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Old 10-29-2007, 06:33 PM   #29
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Originally Posted by 2airishuman
which btw really ARE another form of friction control.

cheers
2air'
Ok, Joe... I'm gonna split hairs with you on this one. Friction sway controls scrub off the lateral forces applied throught dissipated heat, much like standard brake shoes in drum brakes. The brake pad material in a friction sway control device is sacrificial, just like the lining on brake shoes. The dual-cam OTOH employs friction on the faces of the cams and bars to keep the bars centered over the cams, not to dissipate force through heat. That friction is applied or relieved through the amount of pressure kept on the spring bars (trunnion bars) by the chains and snap-up hooks.

The dual cam setup isn't a friction sway control device. The nomenclature with this stuff is confusing enough without us confusing folks.

Roger
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Old 10-29-2007, 08:10 PM   #30
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Originally Posted by 85MH325
..I'm gonna split hairs with you on this one...The dual-cam OTOH employs friction on the faces of the cams and bars to keep the bars centered over the cams, not to dissipate force through heat. That friction is applied or relieved through the amount of pressure kept on the spring bars (trunnion bars) by the chains and snap-up hooks...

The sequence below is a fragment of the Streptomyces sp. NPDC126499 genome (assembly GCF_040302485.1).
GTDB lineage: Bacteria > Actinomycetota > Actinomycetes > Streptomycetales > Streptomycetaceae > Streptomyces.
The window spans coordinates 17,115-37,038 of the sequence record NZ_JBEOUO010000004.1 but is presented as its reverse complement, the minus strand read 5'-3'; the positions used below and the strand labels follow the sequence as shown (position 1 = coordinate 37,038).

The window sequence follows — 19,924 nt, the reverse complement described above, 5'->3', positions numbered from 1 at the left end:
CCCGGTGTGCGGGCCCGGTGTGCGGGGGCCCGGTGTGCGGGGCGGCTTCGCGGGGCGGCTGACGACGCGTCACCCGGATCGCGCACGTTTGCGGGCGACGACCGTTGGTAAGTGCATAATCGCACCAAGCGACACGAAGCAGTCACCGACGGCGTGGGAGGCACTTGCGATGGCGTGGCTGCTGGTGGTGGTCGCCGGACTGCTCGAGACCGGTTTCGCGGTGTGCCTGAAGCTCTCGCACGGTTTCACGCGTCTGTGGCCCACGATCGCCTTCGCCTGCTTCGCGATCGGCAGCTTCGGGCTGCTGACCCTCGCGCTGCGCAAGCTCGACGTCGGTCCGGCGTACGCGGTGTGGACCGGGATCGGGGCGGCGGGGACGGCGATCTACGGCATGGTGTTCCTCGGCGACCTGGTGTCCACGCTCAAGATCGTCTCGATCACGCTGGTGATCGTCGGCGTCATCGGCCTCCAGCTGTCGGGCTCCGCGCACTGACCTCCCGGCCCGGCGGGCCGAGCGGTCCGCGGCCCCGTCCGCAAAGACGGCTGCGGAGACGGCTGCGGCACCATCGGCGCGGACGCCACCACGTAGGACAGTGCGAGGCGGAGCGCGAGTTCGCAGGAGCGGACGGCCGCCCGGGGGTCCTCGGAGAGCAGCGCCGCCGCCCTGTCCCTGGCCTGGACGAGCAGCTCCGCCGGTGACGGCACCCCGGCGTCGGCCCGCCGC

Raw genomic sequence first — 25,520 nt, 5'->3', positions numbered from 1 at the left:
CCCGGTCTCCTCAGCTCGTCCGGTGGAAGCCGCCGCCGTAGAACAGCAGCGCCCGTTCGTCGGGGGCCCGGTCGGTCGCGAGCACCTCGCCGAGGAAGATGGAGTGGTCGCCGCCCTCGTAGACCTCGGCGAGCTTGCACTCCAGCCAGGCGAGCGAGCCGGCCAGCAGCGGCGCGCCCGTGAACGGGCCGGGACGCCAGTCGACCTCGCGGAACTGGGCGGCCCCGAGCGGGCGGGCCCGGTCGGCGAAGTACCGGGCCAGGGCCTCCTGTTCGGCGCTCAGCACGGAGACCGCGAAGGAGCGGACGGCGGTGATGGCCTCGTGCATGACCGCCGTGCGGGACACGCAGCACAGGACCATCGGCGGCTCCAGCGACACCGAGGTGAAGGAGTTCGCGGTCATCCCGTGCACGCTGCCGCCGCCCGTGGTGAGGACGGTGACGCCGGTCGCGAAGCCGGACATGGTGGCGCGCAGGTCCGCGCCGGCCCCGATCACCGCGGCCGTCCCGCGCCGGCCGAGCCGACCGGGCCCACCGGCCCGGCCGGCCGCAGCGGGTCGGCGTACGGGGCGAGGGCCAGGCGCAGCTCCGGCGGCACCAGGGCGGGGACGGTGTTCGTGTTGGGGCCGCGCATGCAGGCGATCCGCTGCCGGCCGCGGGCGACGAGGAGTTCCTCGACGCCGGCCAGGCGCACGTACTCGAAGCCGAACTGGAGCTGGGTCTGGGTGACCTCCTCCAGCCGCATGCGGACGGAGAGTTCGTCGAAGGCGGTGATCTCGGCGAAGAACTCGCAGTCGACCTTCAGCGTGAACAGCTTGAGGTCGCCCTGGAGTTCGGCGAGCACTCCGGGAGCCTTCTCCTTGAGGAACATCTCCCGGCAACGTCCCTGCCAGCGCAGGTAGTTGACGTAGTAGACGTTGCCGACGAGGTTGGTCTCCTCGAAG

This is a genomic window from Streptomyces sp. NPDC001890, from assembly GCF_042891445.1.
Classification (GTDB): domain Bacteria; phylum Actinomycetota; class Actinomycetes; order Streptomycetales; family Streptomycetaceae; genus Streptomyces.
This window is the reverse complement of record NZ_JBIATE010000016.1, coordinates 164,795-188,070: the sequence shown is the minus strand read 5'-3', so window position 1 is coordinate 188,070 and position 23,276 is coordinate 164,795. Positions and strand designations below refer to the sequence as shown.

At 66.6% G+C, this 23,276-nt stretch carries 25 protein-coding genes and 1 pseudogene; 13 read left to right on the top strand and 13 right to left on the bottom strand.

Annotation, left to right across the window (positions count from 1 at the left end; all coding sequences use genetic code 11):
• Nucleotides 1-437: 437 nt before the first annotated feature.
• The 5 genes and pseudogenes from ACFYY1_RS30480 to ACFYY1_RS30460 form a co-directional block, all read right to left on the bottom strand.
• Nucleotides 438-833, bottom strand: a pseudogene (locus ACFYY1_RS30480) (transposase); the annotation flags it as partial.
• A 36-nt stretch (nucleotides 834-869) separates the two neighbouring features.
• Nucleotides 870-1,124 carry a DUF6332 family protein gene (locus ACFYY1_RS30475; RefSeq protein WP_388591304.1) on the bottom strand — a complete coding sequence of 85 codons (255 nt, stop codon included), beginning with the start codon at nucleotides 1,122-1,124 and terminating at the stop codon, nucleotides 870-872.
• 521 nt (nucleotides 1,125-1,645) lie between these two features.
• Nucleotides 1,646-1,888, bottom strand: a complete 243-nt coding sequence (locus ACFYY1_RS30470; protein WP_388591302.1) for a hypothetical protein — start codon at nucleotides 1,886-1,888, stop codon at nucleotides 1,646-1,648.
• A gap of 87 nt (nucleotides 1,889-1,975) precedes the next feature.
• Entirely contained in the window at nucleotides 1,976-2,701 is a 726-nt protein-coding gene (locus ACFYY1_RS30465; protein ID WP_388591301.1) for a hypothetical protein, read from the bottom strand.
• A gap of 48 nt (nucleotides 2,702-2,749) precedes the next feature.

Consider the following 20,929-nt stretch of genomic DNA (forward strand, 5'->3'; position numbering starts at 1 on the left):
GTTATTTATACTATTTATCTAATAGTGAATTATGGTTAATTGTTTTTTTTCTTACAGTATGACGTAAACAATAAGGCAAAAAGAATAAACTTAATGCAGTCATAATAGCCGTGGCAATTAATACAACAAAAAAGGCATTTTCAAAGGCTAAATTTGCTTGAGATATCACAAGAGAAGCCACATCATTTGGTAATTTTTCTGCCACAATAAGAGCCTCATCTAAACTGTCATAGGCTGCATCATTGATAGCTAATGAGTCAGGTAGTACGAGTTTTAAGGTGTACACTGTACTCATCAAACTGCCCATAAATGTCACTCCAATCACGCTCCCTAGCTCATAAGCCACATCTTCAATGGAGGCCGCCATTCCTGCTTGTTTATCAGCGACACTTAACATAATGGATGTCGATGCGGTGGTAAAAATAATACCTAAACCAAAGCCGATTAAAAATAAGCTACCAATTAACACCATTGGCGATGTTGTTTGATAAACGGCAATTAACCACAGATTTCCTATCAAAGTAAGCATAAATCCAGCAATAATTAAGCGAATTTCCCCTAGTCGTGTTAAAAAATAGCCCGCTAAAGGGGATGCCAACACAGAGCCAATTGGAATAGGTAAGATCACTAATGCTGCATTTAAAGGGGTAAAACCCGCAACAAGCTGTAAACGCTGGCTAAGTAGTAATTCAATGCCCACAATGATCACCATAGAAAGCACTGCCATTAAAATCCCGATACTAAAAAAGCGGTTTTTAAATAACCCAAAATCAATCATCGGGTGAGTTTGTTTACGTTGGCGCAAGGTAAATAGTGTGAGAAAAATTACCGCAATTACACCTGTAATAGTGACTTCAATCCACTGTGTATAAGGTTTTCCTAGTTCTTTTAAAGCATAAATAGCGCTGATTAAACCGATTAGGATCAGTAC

no hairs 2 split, we agree. and thanks for reinforcing the point by using friction TWICE in this description of cam-ology!

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2air'
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Old 10-29-2007, 08:19 PM   #31
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So, then the HaHa is also merely a friction sway control?

C'mon Joe... this stuff is confusing enough without confusing folks on purpose.

Roger
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Old 10-29-2007, 08:32 PM   #32
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Originally Posted by 85MH325
So, then the HaHa is also merely a friction sway control?...
what's a haha?

friction control is somewhat like a rusty 2 way kitchen door hinge that swings (sways) to and fro past the center position...

it 'might' stop near the center line IF the cook swinging the door is skilled enough...